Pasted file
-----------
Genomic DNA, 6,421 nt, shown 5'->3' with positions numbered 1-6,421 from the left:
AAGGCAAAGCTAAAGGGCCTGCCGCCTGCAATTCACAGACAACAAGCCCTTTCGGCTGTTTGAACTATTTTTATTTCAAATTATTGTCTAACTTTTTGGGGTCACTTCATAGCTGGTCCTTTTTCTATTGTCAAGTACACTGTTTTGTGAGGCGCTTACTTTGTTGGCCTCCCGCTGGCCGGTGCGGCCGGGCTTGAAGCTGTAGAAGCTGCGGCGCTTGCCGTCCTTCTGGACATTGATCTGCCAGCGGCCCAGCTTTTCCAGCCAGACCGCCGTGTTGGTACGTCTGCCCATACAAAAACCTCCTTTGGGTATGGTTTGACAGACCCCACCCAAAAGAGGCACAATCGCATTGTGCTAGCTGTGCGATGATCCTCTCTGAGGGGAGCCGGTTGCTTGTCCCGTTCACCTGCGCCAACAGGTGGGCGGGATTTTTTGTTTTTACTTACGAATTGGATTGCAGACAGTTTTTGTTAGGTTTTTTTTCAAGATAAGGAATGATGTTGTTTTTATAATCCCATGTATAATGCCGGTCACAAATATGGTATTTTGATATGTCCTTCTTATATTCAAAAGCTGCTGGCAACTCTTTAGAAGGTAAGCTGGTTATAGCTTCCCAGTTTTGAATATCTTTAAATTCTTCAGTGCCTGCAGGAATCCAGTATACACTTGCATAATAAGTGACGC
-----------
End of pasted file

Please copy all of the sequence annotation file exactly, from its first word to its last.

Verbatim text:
Genomic DNA, 6,421 nt, shown 5'->3' with positions numbered 1-6,421 from the left:
AAGGCAAAGCTAAAGGGCCTGCCGCCTGCAATTCACAGACAACAAGCCCTTTCGGCTGTTTGAACTATTTTTATTTCAAATTATTGTCTAACTTTTTGGGGTCACTTCATAGCTGGTCCTTTTTCTATTGTCAAGTACACTGTTTTGTGAGGCGCTTACTTTGTTGGCCTCCCGCTGGCCGGTGCGGCCGGGCTTGAAGCTGTAGAAGCTGCGGCGCTTGCCGTCCTTCTGGACATTGATCTGCCAGCGGCCCAGCTTTTCCAGCCAGACCGCCGTGTTGGTACGTCTGCCCATACAAAAACCTCCTTTGGGTATGGTTTGACAGACCCCACCCAAAAGAGGCACAATCGCATTGTGCTAGCTGTGCGATGATCCTCTCTGAGGGGAGCCGGTTGCTTGTCCCGTTCACCTGCGCCAACAGGTGGGCGGGATTTTTTGTTTTTACTTACGAATTGGATTGCAGACAGTTTTTGTTAGGTTTTTTTTCAAGATAAGGAATGATGTTGTTTTTATAATCCCATGTATAATGCCGGTCACAAATATGGTATTTTGATATGTCCTTCTTATATTCAAAAGCTGCTGGCAACTCTTTAGAAGGTAAGCTGGTTATAGCTTCCCAGTTTTGAATATCTTTAAATTCTTCAGTGCCTGCAGGAATCCAGTATACACTTGCATAATAAGTGACGC